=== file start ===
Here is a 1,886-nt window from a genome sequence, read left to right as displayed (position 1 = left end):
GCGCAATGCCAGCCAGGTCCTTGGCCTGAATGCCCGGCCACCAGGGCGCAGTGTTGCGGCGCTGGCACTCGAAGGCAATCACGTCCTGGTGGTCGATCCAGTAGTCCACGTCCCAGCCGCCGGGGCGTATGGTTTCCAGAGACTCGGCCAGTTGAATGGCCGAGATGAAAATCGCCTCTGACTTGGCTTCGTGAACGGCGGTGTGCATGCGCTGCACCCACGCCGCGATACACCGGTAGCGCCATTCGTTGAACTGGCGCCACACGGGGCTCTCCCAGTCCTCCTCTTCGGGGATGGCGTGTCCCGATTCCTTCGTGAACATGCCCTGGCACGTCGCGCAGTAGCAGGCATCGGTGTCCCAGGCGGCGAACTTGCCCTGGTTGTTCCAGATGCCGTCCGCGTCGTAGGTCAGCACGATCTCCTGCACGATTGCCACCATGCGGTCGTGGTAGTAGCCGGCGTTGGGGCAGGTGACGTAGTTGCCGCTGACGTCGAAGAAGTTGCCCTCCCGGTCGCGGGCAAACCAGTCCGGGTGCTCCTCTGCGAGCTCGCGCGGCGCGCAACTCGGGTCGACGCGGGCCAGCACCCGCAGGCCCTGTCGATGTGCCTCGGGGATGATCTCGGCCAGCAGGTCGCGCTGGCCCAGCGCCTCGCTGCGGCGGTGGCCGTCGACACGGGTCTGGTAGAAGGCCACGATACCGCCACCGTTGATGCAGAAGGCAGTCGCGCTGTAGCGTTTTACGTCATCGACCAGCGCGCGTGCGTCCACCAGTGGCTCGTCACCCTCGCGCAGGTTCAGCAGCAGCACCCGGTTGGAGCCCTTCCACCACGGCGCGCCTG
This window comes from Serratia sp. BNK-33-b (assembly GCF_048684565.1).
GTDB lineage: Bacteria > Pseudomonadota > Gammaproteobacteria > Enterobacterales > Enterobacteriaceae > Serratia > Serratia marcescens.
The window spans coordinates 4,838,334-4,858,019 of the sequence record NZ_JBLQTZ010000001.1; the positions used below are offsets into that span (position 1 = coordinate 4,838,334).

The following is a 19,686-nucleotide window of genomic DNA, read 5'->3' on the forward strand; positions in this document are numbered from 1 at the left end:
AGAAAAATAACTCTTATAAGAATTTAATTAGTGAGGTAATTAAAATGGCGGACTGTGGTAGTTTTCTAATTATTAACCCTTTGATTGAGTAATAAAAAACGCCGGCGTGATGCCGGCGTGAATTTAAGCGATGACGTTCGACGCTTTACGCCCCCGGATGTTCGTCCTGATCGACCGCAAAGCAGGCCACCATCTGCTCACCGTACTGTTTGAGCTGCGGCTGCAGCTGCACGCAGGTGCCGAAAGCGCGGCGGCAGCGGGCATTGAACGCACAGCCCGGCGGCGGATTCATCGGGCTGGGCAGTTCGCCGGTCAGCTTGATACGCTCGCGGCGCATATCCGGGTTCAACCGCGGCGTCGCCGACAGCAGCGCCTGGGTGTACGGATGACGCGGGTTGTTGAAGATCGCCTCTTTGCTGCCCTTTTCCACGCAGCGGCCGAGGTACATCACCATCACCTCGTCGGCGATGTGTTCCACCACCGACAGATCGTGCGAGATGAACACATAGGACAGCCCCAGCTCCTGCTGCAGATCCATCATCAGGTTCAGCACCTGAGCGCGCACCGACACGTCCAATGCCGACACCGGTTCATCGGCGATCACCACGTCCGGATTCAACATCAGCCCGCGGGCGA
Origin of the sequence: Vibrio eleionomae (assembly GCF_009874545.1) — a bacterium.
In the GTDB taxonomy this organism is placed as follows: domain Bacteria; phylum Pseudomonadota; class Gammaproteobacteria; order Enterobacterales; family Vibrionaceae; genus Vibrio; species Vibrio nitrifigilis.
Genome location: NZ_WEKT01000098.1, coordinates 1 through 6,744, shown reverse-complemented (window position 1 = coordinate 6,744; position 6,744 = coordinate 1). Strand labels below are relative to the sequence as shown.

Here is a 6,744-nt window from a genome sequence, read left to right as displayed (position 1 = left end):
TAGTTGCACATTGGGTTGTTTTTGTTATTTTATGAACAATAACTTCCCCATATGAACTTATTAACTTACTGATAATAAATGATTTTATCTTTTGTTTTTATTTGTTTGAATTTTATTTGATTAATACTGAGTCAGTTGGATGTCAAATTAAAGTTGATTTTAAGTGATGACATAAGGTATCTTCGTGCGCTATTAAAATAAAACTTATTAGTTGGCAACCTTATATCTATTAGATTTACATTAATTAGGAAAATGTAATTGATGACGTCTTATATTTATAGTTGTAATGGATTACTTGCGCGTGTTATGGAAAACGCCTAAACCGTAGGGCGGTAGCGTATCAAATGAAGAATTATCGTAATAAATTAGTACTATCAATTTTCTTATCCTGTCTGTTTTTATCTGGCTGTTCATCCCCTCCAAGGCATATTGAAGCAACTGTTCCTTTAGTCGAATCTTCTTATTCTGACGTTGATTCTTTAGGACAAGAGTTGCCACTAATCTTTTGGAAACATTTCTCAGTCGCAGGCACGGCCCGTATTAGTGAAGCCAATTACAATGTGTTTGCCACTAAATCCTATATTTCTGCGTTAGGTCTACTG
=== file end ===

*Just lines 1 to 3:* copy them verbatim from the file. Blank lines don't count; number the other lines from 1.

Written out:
Here is a 1,886-nt window from a genome sequence, read left to right as displayed (position 1 = left end):
GCGCAATGCCAGCCAGGTCCTTGGCCTGAATGCCCGGCCACCAGGGCGCAGTGTTGCGGCGCTGGCACTCGAAGGCAATCACGTCCTGGTGGTCGATCCAGTAGTCCACGTCCCAGCCGCCGGGGCGTATGGTTTCCAGAGACTCGGCCAGTTGAATGGCCGAGATGAAAATCGCCTCTGACTTGGCTTCGTGAACGGCGGTGTGCATGCGCTGCACCCACGCCGCGATACACCGGTAGCGCCATTCGTTGAACTGGCGCCACACGGGGCTCTCCCAGTCCTCCTCTTCGGGGATGGCGTGTCCCGATTCCTTCGTGAACATGCCCTGGCACGTCGCGCAGTAGCAGGCATCGGTGTCCCAGGCGGCGAACTTGCCCTGGTTGTTCCAGATGCCGTCCGCGTCGTAGGTCAGCACGATCTCCTGCACGATTGCCACCATGCGGTCGTGGTAGTAGCCGGCGTTGGGGCAGGTGACGTAGTTGCCGCTGACGTCGAAGAAGTTGCCCTCCCGGTCGCGGGCAAACCAGTCCGGGTGCTCCTCTGCGAGCTCGCGCGGCGCGCAACTCGGGTCGACGCGGGCCAGCACCCGCAGGCCCTGTCGATGTGCCTCGGGGATGATCTCGGCCAGCAGGTCGCGCTGGCCCAGCGCCTCGCTGCGGCGGTGGCCGTCGACACGGGTCTGGTAGAAGGCCACGATACCGCCACCGTTGATGCAGAAGGCAGTCGCGCTGTAGCGTTTTACGTCATCGACCAGCGCGCGTGCGTCCACCAGTGGCTCGTCACCCTCGCGCAGGTTCAGCAGCAGCACCCGGTTGGAGCCCTTCCACCACGGCGCGCCTG
This window comes from Serratia sp. BNK-33-b (assembly GCF_048684565.1).